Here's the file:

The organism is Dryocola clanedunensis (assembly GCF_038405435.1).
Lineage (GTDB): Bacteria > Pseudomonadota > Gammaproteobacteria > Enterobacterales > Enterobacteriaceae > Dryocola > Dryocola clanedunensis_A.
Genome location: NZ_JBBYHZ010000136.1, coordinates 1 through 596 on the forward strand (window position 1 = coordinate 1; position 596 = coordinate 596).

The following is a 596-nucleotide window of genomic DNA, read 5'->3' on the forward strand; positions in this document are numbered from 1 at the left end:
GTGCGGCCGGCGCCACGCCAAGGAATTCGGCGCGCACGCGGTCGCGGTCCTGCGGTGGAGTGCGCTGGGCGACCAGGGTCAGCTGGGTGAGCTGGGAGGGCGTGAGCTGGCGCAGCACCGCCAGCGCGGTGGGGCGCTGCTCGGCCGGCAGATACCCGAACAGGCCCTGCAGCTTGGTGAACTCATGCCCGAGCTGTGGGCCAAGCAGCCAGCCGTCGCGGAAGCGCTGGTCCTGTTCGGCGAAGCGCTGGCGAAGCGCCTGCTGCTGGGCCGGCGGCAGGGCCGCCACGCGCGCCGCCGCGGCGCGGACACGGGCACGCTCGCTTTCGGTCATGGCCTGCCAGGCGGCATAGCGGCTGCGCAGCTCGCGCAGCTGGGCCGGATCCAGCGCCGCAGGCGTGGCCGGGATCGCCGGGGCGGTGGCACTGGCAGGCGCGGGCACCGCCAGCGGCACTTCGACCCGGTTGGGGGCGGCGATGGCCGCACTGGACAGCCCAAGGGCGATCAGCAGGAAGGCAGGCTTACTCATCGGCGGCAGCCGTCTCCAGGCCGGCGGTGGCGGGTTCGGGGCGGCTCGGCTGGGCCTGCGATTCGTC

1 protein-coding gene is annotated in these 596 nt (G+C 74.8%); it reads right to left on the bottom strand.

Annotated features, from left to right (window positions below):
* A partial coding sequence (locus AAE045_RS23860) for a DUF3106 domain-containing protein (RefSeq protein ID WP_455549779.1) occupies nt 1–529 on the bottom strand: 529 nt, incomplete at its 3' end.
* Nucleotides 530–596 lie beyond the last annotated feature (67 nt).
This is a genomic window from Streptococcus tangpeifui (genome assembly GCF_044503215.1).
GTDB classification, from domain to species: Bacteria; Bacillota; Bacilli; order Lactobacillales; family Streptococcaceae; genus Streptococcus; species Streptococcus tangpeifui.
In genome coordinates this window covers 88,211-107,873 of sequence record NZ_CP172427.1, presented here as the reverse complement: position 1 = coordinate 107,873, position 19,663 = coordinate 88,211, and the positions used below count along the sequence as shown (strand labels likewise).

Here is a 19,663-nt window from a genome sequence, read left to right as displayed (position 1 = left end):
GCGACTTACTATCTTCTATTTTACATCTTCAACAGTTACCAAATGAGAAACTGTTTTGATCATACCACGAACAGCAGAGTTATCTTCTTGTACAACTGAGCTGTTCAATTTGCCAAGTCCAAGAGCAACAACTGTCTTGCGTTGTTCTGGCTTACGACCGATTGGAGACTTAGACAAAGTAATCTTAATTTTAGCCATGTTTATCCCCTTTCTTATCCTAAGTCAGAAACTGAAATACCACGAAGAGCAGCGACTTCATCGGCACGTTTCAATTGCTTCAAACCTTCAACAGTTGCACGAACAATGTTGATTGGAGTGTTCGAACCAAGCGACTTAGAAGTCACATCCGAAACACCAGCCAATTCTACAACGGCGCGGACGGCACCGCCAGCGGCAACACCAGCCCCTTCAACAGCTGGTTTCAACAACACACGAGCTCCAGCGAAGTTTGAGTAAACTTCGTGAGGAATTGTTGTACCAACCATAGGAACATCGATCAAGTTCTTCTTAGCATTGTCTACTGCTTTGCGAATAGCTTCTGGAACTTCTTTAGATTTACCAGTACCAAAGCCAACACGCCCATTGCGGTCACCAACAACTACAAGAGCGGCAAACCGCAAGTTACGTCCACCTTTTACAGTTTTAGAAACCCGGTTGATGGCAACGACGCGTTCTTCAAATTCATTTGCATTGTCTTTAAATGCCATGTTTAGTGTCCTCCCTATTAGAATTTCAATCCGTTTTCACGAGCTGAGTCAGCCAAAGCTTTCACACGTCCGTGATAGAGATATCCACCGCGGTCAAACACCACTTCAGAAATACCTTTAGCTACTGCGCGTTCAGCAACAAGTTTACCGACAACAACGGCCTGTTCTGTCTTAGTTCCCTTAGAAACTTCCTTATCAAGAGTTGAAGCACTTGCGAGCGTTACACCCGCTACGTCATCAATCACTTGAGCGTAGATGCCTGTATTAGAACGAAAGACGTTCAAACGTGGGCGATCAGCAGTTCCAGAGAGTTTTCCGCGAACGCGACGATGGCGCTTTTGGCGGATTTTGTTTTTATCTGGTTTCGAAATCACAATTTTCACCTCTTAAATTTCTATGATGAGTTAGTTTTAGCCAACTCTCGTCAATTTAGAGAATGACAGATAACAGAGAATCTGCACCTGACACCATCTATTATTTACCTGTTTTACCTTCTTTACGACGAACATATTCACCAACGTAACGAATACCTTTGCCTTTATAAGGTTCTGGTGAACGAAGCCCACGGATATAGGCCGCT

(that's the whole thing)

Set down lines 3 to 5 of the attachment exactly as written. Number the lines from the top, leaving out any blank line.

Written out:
Genome location: NZ_JBBYHZ010000136.1, coordinates 1 through 596 on the forward strand (window position 1 = coordinate 1; position 596 = coordinate 596).

The following is a 596-nucleotide window of genomic DNA, read 5'->3' on the forward strand; positions in this document are numbered from 1 at the left end:
GTGCGGCCGGCGCCACGCCAAGGAATTCGGCGCGCACGCGGTCGCGGTCCTGCGGTGGAGTGCGCTGGGCGACCAGGGTCAGCTGGGTGAGCTGGGAGGGCGTGAGCTGGCGCAGCACCGCCAGCGCGGTGGGGCGCTGCTCGGCCGGCAGATACCCGAACAGGCCCTGCAGCTTGGTGAACTCATGCCCGAGCTGTGGGCCAAGCAGCCAGCCGTCGCGGAAGCGCTGGTCCTGTTCGGCGAAGCGCTGGCGAAGCGCCTGCTGCTGGGCCGGCGGCAGGGCCGCCACGCGCGCCGCCGCGGCGCGGACACGGGCACGCTCGCTTTCGGTCATGGCCTGCCAGGCGGCATAGCGGCTGCGCAGCTCGCGCAGCTGGGCCGGATCCAGCGCCGCAGGCGTGGCCGGGATCGCCGGGGCGGTGGCACTGGCAGGCGCGGGCACCGCCAGCGGCACTTCGACCCGGTTGGGGGCGGCGATGGCCGCACTGGACAGCCCAAGGGCGATCAGCAGGAAGGCAGGCTTACTCATCGGCGGCAGCCGTCTCCAGGCCGGCGGTGGCGGGTTCGGGGCGGCTCGGCTGGGCCTGCGATTCGTC